Women’s Equality Day Q&A: TrueBlue’s Maggie Lowe

PeopleReady celebrates Women’s Equality Day, commemorating the passage of the 19th Amendment to the U.S. Constitution which granted women the right to vote.

women's equality day

On August 26, we celebrate Women’s Equality Day, commemorating the passage of the 19th Amendment to the U.S. Constitution which granted women the right to vote. Officially put into effect in 1920, people across the country now join together in recognizing the importance of gender equality. Recognizing the achievements and impact that women make from all facets of life— government, literature, sports, business, medicine, science—is absolutely necessary as we continue to develop opportunities and build respect for all members of our society.

PeopleReady is proud to be part of TrueBlue, their parent company who has a strong presence of women leaders on the board and throughout the companies. 

We had the opportunity to connect with three of the many incredible leaders at TrueBlue who make a difference daily. Their insights are invaluable and we anticipate them paving the way for future innovators in the industry.

Today, meet Maggie Lower.

SVP, Chief Marketing Officer

Maggie is invested: she invests in people, in her family, in her job. She says, “It’s important that everything that I do, I do with 100 percent with authenticity and passion.”

Leading digital, brand marketing, innovation, and communications strategies for PeopleReady, PeopleManagement, and PeopleScout, Maggie continues to prove herself as a business expert by combining the art and science of marketing to achieve outstanding results.

Maggie Lower

AM: What aspects surrounding equality have you seen shift in the workplace, specifically since you really first started your career?

ML: People have become much more specific in requiring inclusiveness. Let’s just take even the last 15 years – it seems like it would’ve been a nice corporate platitude to say that we’re inclusive. Well now people are asking for real specifics around what inclusiveness means. Being inclusive means looking at pay practices, it means looking at representation on committees where you’re making significant decisions at the firm level. It’s looking at your board membership and making sure your board membership actually reflects that inclusivity, and last, it’s looking at your corporate social responsibility model: how are you advocating for that in your community?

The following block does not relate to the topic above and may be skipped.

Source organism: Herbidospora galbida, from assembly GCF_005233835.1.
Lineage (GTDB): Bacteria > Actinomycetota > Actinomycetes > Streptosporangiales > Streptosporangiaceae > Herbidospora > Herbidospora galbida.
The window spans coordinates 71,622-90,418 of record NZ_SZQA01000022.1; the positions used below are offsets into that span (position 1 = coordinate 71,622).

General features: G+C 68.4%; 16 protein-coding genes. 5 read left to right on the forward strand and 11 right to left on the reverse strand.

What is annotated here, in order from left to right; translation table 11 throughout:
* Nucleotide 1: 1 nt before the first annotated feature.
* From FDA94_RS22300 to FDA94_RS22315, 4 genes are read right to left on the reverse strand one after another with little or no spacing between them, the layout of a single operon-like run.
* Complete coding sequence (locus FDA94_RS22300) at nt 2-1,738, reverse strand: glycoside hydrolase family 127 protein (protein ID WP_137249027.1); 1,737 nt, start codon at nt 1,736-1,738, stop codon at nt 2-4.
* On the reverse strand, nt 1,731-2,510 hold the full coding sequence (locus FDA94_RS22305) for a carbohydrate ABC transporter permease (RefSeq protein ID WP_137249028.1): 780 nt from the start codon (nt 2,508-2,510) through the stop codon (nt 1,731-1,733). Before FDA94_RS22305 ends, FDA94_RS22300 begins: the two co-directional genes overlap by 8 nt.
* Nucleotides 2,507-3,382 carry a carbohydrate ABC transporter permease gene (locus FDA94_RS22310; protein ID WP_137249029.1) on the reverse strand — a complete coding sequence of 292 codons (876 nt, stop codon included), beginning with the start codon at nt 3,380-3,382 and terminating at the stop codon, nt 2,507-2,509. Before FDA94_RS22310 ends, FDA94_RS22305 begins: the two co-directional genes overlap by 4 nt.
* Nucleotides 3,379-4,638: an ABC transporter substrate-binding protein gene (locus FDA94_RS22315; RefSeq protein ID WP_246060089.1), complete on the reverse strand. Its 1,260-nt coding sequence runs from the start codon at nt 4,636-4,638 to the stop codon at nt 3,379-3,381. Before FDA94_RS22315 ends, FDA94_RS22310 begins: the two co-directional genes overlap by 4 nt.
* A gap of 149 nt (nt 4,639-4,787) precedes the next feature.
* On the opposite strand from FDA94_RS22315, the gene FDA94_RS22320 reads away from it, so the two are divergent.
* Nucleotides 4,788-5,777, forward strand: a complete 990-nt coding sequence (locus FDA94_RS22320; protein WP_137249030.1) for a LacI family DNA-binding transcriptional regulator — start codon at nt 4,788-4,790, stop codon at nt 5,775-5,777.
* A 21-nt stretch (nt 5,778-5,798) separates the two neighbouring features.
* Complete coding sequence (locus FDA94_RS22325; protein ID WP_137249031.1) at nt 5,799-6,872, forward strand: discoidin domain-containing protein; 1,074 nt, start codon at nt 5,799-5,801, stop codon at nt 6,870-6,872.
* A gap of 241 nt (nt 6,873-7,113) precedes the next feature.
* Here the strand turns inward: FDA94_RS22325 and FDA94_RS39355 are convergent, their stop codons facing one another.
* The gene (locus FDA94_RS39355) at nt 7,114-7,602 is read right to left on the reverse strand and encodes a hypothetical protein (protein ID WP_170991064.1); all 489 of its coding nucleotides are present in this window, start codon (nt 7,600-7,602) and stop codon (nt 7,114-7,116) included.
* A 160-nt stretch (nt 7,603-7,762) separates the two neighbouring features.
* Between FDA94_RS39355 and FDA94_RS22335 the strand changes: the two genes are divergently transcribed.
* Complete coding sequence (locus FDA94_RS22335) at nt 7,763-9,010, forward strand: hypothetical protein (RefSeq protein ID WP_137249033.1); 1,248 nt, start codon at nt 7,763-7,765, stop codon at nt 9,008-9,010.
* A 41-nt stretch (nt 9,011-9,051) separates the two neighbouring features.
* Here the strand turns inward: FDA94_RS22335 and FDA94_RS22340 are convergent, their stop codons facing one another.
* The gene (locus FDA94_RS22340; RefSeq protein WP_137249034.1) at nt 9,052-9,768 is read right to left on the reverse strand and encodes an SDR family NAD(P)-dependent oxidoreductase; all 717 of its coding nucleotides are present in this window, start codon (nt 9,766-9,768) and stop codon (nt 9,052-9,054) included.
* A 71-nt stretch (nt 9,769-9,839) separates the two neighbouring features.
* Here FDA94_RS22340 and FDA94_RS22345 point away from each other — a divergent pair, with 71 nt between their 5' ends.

It’s gone from being something that candidly felt like a [communications] initiative to something that has real metrics behind it. Inclusiveness has real power behind it because people have seen business results change by having a more inclusive model.

AM: What woman inspires you and why?

ML: You know who inspires me? Arianna Huffington. I love her. She is somebody who is incredibly successful in business but she is also passionate about the fact that to be successful in business, it doesn’t mean there’s only one way to do it. I think that’s what really resonates with me about her approach. I think Arianna Huffington makes it less about dollars and cents but about leading with integrity and with authenticity and that’s what I love about her. She’s spending as much time talking about success and innovation as she is talking about honoring yourself and balance and mindfulness – she’s just taking a much more holistic approach in the conversation.

AM: What is one piece of advice you would give to women or girls in the workplace?

ML: I think that there are things that I wish I would have done sooner which was to acknowledge where my boundaries are and be willing to advocate for them. I don’t like the word fight, I think fight kind of charges that conversation. I think one thing that millennials are doing that are really leading us the way forward is they’re saying “look I like what I do and I’m passionate about what I do but there’s a specific way I want to do it that allows me to bring balance to my life and I’ll be more productive and inspired if you can help me strike this balance”.

I am somebody who has tremendous respect for that, so I would say to any woman coming up- don’t assume that you can’t do it all, but don’t try to do it all at once; you’re never going to get it all done at once. You’ve got to pick your moments and you’ve got to say ‘I did better at this today and I’m going to do better at my personal life tomorrow’, as one example. I wish I would’ve been more cognizant of that as I was coming up. I’ve definitely learned more of that later and I’m still a work in progress.

“Inclusiveness has real power behind it…”

—Maggie Lower

Alice Paul, of the National Woman’s Party, was integral in women’s right to vote, saying “There is nothing complicated about ordinary equality.” We are privileged to have the opportunity to hear from some of the prominent, impactful women of TrueBlue who are changing the face of how leaders have historically looked.

We hear Alice Paul’s words from almost a hundred years ago and champion those who are committed to erasing the perceived complication around equality. On this day, we honor the trailblazers who fought for female voices to not only be heard, but amplified.

Stay tuned this week as we speak with insights from two more of our excellent team.

PeopleReady specializes in quick and reliable on-demand labor and highly skilled workers. PeopleReady supports a wide range of blue-collar industries, including construction, manufacturing and logistics, waste and recycling, and hospitality. Leveraging its game-changing JobStack platform and 600-plus branch offices across all 50 states, Puerto Rico and Canada, PeopleReady served approximately 98,000 businesses and put more than 221,000 people to work in 2020.